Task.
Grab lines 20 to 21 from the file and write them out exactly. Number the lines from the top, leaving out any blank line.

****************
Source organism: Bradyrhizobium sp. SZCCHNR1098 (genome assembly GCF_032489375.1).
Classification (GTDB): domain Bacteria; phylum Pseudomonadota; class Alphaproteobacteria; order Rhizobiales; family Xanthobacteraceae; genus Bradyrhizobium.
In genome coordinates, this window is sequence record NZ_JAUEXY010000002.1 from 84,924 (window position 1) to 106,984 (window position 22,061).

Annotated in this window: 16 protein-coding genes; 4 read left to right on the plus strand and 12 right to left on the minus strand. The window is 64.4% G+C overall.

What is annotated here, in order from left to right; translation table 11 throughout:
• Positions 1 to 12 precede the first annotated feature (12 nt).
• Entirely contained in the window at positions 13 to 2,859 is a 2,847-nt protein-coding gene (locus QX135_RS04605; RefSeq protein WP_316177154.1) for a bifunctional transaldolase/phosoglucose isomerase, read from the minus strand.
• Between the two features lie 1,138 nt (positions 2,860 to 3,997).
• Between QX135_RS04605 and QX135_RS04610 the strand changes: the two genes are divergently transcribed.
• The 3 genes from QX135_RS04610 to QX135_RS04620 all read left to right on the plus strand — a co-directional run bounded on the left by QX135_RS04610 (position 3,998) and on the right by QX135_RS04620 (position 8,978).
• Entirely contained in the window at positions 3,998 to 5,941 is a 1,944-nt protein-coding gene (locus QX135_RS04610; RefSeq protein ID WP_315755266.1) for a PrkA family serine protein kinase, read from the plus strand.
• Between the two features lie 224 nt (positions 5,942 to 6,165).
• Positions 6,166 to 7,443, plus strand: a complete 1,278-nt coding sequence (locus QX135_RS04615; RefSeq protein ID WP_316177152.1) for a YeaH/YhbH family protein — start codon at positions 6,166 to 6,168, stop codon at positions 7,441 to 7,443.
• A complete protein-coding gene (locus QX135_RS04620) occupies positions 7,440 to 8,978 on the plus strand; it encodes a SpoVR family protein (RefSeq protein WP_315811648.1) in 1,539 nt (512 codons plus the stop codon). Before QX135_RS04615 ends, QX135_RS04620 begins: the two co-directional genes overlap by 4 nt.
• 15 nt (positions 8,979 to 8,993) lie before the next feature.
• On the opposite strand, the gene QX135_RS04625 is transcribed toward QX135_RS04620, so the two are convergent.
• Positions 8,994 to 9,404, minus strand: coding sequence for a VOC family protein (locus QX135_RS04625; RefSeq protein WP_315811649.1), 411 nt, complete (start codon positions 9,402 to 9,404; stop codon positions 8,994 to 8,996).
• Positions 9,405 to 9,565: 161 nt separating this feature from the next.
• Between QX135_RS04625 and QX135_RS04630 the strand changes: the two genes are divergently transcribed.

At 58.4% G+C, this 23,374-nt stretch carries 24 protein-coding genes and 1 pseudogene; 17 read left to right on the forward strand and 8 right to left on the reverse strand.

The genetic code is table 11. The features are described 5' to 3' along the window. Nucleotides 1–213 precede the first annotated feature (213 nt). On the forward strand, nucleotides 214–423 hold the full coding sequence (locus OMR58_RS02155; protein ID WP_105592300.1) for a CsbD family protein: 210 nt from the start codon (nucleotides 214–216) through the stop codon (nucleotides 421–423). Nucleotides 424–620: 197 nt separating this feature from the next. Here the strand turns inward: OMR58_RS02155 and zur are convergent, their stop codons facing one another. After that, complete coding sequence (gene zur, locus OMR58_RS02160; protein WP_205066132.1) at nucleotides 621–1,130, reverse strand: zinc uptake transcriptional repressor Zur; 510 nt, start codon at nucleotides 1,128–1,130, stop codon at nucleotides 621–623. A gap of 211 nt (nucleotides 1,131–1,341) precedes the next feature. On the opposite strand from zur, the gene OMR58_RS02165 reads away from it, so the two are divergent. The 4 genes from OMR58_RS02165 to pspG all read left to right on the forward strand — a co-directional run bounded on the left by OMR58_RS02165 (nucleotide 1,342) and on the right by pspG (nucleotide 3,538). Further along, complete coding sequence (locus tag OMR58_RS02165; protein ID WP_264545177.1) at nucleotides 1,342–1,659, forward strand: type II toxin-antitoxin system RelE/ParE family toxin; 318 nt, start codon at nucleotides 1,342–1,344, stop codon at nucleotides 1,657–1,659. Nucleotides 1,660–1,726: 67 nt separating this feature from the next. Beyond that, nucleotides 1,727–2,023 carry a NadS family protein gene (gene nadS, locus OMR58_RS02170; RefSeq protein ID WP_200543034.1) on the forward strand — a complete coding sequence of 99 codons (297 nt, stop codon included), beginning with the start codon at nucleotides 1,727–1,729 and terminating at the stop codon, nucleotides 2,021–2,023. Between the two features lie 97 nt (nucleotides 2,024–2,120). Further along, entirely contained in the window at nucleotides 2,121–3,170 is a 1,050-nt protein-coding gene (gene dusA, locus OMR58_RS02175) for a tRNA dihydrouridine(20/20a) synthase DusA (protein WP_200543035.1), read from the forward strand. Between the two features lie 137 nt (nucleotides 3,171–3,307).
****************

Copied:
At 58.4% G+C, this 23,374-nt stretch carries 24 protein-coding genes and 1 pseudogene; 17 read left to right on the forward strand and 8 right to left on the reverse strand.

The genetic code is table 11. The features are described 5' to 3' along the window. Nucleotides 1–213 precede the first annotated feature (213 nt). On the forward strand, nucleotides 214–423 hold the full coding sequence (locus OMR58_RS02155; protein ID WP_105592300.1) for a CsbD family protein: 210 nt from the start codon (nucleotides 214–216) through the stop codon (nucleotides 421–423). Nucleotides 424–620: 197 nt separating this feature from the next. Here the strand turns inward: OMR58_RS02155 and zur are convergent, their stop codons facing one another. After that, complete coding sequence (gene zur, locus OMR58_RS02160; protein WP_205066132.1) at nucleotides 621–1,130, reverse strand: zinc uptake transcriptional repressor Zur; 510 nt, start codon at nucleotides 1,128–1,130, stop codon at nucleotides 621–623. A gap of 211 nt (nucleotides 1,131–1,341) precedes the next feature. On the opposite strand from zur, the gene OMR58_RS02165 reads away from it, so the two are divergent. The 4 genes from OMR58_RS02165 to pspG all read left to right on the forward strand — a co-directional run bounded on the left by OMR58_RS02165 (nucleotide 1,342) and on the right by pspG (nucleotide 3,538). Further along, complete coding sequence (locus tag OMR58_RS02165; protein ID WP_264545177.1) at nucleotides 1,342–1,659, forward strand: type II toxin-antitoxin system RelE/ParE family toxin; 318 nt, start codon at nucleotides 1,342–1,344, stop codon at nucleotides 1,657–1,659. Nucleotides 1,660–1,726: 67 nt separating this feature from the next. Beyond that, nucleotides 1,727–2,023 carry a NadS family protein gene (gene nadS, locus OMR58_RS02170; RefSeq protein ID WP_200543034.1) on the forward strand — a complete coding sequence of 99 codons (297 nt, stop codon included), beginning with the start codon at nucleotides 1,727–1,729 and terminating at the stop codon, nucleotides 2,021–2,023. Between the two features lie 97 nt (nucleotides 2,024–2,120). Further along, entirely contained in the window at nucleotides 2,121–3,170 is a 1,050-nt protein-coding gene (gene dusA, locus OMR58_RS02175) for a tRNA dihydrouridine(20/20a) synthase DusA (protein WP_200543035.1), read from the forward strand. Between the two features lie 137 nt (nucleotides 3,171–3,307).